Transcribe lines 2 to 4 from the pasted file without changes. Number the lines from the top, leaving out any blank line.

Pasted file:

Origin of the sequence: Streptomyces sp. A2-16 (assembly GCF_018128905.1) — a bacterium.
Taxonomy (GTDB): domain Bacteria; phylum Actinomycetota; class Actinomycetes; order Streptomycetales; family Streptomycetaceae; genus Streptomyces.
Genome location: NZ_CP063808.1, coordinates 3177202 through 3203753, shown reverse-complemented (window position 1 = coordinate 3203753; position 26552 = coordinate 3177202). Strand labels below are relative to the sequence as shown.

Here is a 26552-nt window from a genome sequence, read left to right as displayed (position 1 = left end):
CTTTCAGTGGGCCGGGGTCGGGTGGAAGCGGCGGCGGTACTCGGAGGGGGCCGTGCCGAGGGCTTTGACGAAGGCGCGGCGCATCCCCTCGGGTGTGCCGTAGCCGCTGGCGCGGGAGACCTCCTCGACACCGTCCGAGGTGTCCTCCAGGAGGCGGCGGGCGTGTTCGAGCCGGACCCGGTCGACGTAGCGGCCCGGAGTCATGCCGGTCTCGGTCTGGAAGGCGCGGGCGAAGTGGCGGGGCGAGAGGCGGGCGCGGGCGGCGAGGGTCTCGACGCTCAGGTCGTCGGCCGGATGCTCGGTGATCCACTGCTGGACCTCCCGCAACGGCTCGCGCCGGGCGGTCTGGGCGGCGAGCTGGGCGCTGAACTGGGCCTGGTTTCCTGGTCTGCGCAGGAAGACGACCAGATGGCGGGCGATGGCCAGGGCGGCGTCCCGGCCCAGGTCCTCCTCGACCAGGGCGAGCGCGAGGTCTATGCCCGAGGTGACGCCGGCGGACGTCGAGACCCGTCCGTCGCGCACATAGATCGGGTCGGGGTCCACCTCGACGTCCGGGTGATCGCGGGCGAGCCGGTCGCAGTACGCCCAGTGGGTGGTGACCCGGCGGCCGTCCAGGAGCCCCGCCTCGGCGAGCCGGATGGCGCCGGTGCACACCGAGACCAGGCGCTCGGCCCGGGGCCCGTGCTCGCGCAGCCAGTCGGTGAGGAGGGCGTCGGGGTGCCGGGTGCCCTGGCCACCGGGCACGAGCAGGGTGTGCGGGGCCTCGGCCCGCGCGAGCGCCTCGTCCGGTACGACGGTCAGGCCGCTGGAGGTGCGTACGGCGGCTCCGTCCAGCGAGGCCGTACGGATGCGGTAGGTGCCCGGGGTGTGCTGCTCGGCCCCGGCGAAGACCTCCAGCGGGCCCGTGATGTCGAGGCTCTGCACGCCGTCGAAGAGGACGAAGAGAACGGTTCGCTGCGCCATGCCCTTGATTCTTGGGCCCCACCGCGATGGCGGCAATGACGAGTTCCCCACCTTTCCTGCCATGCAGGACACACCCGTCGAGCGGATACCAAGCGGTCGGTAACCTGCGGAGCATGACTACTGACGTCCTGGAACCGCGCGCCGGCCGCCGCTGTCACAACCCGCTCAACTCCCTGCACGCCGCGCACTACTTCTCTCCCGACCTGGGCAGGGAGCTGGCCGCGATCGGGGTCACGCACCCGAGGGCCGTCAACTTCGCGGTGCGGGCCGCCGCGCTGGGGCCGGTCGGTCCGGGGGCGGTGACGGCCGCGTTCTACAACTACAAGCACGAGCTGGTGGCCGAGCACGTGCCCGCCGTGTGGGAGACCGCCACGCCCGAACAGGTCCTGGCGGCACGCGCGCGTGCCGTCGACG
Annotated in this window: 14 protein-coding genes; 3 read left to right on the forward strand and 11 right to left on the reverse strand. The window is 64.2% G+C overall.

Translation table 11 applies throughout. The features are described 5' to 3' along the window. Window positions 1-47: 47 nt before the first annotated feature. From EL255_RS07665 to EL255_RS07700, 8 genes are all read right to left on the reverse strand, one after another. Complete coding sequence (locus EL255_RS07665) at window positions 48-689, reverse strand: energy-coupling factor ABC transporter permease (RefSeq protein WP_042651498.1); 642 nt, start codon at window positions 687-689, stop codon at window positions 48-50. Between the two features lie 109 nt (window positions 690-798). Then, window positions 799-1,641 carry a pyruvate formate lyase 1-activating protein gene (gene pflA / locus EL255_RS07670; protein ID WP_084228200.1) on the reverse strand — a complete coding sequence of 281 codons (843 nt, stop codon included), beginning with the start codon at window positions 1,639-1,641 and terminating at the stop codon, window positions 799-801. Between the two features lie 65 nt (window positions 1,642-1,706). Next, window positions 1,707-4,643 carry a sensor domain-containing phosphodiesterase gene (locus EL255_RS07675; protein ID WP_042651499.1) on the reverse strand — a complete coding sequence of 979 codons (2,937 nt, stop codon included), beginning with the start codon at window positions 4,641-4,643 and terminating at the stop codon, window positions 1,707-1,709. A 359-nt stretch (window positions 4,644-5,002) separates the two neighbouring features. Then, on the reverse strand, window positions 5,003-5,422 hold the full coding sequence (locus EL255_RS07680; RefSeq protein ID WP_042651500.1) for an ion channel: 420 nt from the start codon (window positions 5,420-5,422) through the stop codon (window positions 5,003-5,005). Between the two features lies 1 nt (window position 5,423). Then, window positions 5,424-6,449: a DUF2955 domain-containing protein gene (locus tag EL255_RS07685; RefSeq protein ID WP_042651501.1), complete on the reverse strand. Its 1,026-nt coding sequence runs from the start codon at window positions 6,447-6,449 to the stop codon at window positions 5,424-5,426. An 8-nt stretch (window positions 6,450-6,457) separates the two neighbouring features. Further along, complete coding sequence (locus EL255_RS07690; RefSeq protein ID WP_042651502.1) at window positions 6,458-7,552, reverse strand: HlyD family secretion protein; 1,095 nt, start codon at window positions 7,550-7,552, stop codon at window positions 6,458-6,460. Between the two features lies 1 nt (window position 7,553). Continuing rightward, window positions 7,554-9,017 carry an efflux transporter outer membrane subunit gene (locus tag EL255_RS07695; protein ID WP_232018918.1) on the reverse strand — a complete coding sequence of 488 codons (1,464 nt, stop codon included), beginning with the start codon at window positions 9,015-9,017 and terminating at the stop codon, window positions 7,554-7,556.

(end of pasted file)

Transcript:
Taxonomy (GTDB): domain Bacteria; phylum Actinomycetota; class Actinomycetes; order Streptomycetales; family Streptomycetaceae; genus Streptomyces.
Genome location: NZ_CP063808.1, coordinates 3177202 through 3203753, shown reverse-complemented (window position 1 = coordinate 3203753; position 26552 = coordinate 3177202). Strand labels below are relative to the sequence as shown.

Here is a 26552-nt window from a genome sequence, read left to right as displayed (position 1 = left end):